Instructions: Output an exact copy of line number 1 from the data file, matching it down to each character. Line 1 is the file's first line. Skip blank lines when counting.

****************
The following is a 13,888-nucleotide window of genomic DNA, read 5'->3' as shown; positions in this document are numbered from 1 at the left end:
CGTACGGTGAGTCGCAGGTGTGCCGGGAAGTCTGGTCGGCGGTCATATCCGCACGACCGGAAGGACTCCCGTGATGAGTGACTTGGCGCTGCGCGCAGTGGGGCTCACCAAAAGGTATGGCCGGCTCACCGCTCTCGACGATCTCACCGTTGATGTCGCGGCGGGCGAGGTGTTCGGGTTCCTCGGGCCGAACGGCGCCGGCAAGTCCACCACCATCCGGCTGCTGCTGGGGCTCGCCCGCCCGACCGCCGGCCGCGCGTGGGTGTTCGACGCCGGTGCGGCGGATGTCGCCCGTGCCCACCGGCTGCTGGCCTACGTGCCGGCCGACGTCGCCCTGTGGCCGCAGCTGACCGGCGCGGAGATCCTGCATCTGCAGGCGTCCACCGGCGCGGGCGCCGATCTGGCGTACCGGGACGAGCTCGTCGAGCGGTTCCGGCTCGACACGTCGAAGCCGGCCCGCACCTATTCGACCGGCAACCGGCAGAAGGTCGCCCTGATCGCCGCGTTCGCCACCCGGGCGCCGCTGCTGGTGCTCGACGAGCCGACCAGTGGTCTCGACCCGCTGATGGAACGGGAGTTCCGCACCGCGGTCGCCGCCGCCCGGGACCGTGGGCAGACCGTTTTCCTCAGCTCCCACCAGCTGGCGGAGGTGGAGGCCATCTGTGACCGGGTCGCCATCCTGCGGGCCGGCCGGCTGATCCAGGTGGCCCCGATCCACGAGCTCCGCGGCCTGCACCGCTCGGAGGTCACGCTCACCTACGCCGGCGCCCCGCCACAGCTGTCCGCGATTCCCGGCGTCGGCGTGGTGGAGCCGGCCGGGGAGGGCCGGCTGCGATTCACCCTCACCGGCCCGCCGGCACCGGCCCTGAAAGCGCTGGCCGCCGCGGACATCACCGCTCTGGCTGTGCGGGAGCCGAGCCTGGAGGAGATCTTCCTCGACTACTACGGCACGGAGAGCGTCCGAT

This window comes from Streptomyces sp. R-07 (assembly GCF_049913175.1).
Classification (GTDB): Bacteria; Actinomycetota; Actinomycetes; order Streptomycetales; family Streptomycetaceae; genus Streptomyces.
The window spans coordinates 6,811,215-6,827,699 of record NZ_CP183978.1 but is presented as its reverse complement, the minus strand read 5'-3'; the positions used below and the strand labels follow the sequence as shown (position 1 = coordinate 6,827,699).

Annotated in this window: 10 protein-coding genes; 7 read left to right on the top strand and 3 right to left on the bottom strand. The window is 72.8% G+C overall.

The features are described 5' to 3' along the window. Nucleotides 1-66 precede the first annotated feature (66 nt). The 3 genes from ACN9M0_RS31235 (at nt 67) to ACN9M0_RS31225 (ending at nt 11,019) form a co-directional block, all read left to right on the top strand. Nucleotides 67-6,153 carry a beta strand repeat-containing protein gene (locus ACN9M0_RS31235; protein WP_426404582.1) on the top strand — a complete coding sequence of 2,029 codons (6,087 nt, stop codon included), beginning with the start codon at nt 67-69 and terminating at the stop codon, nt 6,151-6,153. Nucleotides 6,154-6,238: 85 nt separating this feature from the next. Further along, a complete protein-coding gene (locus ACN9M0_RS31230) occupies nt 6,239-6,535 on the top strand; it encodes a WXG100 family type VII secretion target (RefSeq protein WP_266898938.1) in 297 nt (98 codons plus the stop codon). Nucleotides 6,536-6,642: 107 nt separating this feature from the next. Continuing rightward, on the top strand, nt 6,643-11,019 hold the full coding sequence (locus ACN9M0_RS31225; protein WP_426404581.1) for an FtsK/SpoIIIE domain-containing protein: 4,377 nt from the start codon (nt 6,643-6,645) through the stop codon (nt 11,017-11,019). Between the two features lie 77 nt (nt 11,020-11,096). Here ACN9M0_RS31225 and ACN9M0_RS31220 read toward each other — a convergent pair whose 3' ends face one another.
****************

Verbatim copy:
The following is a 13,888-nucleotide window of genomic DNA, read 5'->3' as shown; positions in this document are numbered from 1 at the left end: